ANGELS IN AMERICA Opera Makes UK Debut

Tony Kushner's Angels in America has evolved from a play to a film, a TV series and now an opera. Making its UK debut, composer Péter Eötvös sates, "In the opera version, I put less emphasis on the political line than Kushner...I rather focus on the passionate relationships, on the highly dramatic suspense of the wonderful text, on the permanently uncertain state of the visions."

The UK production of Angels in America premieres this Friday at the Barbican, London.  Tickets are £9 -28  For details, visit: barbican.org.uk

Billed as "A Gay Fantasia on National Themes," the Angels in America plays are Kushner's mosaic of life at the dusk of the twentieth century (specifically the mid-eighties), featuring an interconnected array of characters such as a once-closeted Mormom and his wife, a homosexual man dying of AIDS and his confused lover, a sexy, sage drag queen, and a mysterious angel who offers both annoyance and comfort. The plays--which both opened on Broadway in 1993 both won Tony Awards for Best Play, while Millenium Approaches won the Pulitzer Prize for Drama. Both plays were later into an Emmy Award-winning two-part movie for HBO, directed by Mike Nichols and starring Emma Thompson, Al Pacino, Meryl Streep and others.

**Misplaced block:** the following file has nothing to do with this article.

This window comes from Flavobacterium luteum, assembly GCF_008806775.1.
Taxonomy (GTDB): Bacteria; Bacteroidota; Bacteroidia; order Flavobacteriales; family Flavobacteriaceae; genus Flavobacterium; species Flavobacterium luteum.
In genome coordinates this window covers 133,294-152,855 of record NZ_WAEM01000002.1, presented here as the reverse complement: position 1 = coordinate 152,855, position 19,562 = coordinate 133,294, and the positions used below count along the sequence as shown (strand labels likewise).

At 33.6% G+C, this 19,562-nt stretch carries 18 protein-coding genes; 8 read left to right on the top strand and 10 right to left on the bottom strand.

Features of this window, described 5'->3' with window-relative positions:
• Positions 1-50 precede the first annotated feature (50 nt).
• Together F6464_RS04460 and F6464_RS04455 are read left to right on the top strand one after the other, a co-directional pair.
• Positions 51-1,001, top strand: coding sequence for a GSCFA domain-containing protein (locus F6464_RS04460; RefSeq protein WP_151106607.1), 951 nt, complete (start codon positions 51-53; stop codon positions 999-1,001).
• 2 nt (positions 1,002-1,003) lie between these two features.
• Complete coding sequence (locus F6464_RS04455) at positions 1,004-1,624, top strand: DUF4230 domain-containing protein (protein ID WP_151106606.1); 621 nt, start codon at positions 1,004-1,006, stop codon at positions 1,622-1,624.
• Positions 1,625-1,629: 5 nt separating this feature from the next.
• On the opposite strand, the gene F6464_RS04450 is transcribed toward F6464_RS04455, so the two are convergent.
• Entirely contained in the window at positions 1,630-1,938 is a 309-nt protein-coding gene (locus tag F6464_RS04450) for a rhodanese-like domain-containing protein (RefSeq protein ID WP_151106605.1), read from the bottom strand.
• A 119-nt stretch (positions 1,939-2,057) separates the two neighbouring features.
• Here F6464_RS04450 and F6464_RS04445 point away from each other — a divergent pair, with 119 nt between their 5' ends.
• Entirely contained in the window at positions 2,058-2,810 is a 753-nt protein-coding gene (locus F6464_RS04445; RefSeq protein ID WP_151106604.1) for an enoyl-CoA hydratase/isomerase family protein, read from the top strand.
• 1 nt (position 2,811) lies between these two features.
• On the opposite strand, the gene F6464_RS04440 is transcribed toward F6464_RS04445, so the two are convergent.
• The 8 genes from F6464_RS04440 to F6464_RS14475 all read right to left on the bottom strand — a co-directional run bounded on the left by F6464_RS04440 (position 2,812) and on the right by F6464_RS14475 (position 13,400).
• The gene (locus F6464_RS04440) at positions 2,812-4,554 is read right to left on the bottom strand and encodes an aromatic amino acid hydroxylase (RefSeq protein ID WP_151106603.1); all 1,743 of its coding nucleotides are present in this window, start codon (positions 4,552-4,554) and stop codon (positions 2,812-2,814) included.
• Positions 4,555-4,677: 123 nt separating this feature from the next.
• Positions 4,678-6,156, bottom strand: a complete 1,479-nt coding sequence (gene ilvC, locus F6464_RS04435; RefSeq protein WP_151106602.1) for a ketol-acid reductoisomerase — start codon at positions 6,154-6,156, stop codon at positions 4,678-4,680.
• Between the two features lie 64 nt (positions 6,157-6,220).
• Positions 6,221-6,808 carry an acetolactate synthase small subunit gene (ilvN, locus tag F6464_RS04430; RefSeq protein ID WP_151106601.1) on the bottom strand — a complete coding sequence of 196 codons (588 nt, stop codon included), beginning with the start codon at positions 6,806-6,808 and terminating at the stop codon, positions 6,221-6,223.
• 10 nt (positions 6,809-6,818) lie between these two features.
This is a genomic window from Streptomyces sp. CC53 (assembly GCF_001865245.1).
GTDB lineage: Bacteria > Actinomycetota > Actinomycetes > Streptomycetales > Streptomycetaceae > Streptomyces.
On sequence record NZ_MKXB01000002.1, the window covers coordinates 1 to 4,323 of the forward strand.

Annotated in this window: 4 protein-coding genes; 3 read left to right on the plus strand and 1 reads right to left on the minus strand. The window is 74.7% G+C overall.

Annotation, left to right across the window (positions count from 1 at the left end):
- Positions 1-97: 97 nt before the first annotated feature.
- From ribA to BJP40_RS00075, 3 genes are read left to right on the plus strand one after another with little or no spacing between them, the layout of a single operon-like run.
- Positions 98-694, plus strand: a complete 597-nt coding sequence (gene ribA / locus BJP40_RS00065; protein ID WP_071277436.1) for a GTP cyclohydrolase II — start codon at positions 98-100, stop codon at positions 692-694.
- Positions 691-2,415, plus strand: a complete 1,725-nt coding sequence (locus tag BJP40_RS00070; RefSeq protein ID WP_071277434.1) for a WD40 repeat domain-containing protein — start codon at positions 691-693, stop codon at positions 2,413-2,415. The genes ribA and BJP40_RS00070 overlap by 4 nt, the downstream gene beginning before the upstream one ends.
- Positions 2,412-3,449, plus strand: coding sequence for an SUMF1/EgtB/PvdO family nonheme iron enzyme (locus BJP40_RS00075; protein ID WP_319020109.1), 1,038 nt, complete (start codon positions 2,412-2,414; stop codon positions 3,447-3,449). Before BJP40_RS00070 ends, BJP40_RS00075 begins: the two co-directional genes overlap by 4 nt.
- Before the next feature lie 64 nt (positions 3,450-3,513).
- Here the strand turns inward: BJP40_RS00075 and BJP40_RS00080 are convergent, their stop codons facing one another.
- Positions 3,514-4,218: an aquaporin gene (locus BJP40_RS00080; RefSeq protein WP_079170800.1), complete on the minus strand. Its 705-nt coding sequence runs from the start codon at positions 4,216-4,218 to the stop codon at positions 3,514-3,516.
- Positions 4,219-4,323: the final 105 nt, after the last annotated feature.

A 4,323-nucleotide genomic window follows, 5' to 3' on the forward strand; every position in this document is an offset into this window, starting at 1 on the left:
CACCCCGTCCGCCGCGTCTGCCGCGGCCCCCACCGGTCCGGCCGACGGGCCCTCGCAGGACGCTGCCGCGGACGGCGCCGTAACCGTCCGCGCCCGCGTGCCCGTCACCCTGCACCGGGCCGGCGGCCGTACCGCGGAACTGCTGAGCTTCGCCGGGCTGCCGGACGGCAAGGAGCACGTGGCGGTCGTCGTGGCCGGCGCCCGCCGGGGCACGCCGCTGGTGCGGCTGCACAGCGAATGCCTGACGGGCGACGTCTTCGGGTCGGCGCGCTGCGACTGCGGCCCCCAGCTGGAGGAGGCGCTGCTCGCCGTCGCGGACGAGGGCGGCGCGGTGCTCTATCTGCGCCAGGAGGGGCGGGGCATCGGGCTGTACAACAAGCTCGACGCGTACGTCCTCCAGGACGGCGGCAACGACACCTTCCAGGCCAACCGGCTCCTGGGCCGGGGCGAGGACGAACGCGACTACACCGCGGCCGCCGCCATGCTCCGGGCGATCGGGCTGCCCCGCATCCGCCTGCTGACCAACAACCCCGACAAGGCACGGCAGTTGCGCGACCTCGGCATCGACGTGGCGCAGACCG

The Angels in America opera was first commissioned by Theatre du Chatelet in Paris in 2004 in a production starring Julia Migenes (it was later filmed for PBS' 'Great Performances' and also produced in Hamburg, Germany).  In late 2005, PBS announced that they would air a live filmed version of the opera as a part of its Great Performances lineup. The opera made its U.S. debut in June 2006 at the Stanford Calderwood Pavilion in Boston, Massachusetts.

 After 17 years of medical advances, productions of Angels today can seem dated. Eötvös's version however works in favor of the show. He states, "It's my hope that Angels in America will be played not in 20 years, but in 50 years, perhaps even 100. The theatre works immediately, but opera is the medium of the future."

 



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